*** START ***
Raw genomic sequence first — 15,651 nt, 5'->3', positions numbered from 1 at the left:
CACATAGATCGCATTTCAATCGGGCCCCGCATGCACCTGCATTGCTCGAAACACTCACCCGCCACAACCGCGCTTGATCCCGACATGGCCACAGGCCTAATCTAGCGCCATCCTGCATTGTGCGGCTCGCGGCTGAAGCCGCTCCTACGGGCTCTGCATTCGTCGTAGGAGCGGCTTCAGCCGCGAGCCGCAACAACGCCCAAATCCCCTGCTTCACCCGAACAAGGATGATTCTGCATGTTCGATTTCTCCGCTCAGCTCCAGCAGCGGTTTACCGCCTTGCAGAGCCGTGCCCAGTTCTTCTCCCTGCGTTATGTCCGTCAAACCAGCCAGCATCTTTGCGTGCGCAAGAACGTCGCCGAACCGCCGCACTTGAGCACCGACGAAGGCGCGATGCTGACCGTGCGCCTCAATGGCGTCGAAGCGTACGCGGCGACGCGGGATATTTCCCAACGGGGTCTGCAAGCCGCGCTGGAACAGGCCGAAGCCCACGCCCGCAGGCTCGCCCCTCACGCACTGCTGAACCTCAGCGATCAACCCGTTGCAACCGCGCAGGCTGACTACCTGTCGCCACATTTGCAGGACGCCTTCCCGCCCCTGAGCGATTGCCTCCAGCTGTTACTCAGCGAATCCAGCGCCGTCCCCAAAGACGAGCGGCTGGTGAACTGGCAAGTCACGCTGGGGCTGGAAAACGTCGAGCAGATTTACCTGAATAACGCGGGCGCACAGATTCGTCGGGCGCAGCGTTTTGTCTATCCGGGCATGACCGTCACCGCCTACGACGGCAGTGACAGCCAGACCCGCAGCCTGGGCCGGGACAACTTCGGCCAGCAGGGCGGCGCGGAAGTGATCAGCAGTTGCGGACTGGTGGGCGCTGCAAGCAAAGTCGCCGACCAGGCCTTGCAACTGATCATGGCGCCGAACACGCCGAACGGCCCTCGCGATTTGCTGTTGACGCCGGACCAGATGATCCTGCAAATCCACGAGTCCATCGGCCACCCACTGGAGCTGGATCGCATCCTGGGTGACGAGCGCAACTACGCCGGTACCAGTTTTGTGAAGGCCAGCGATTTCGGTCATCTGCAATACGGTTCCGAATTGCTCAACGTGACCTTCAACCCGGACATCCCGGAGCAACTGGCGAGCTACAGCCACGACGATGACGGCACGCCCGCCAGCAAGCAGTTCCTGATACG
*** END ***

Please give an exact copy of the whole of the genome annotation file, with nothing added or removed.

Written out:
Raw genomic sequence first — 15,651 nt, 5'->3', positions numbered from 1 at the left:
CACATAGATCGCATTTCAATCGGGCCCCGCATGCACCTGCATTGCTCGAAACACTCACCCGCCACAACCGCGCTTGATCCCGACATGGCCACAGGCCTAATCTAGCGCCATCCTGCATTGTGCGGCTCGCGGCTGAAGCCGCTCCTACGGGCTCTGCATTCGTCGTAGGAGCGGCTTCAGCCGCGAGCCGCAACAACGCCCAAATCCCCTGCTTCACCCGAACAAGGATGATTCTGCATGTTCGATTTCTCCGCTCAGCTCCAGCAGCGGTTTACCGCCTTGCAGAGCCGTGCCCAGTTCTTCTCCCTGCGTTATGTCCGTCAAACCAGCCAGCATCTTTGCGTGCGCAAGAACGTCGCCGAACCGCCGCACTTGAGCACCGACGAAGGCGCGATGCTGACCGTGCGCCTCAATGGCGTCGAAGCGTACGCGGCGACGCGGGATATTTCCCAACGGGGTCTGCAAGCCGCGCTGGAACAGGCCGAAGCCCACGCCCGCAGGCTCGCCCCTCACGCACTGCTGAACCTCAGCGATCAACCCGTTGCAACCGCGCAGGCTGACTACCTGTCGCCACATTTGCAGGACGCCTTCCCGCCCCTGAGCGATTGCCTCCAGCTGTTACTCAGCGAATCCAGCGCCGTCCCCAAAGACGAGCGGCTGGTGAACTGGCAAGTCACGCTGGGGCTGGAAAACGTCGAGCAGATTTACCTGAATAACGCGGGCGCACAGATTCGTCGGGCGCAGCGTTTTGTCTATCCGGGCATGACCGTCACCGCCTACGACGGCAGTGACAGCCAGACCCGCAGCCTGGGCCGGGACAACTTCGGCCAGCAGGGCGGCGCGGAAGTGATCAGCAGTTGCGGACTGGTGGGCGCTGCAAGCAAAGTCGCCGACCAGGCCTTGCAACTGATCATGGCGCCGAACACGCCGAACGGCCCTCGCGATTTGCTGTTGACGCCGGACCAGATGATCCTGCAAATCCACGAGTCCATCGGCCACCCACTGGAGCTGGATCGCATCCTGGGTGACGAGCGCAACTACGCCGGTACCAGTTTTGTGAAGGCCAGCGATTTCGGTCATCTGCAATACGGTTCCGAATTGCTCAACGTGACCTTCAACCCGGACATCCCGGAGCAACTGGCGAGCTACAGCCACGACGATGACGGCACGCCCGCCAGCAAGCAGTTCCTGATACG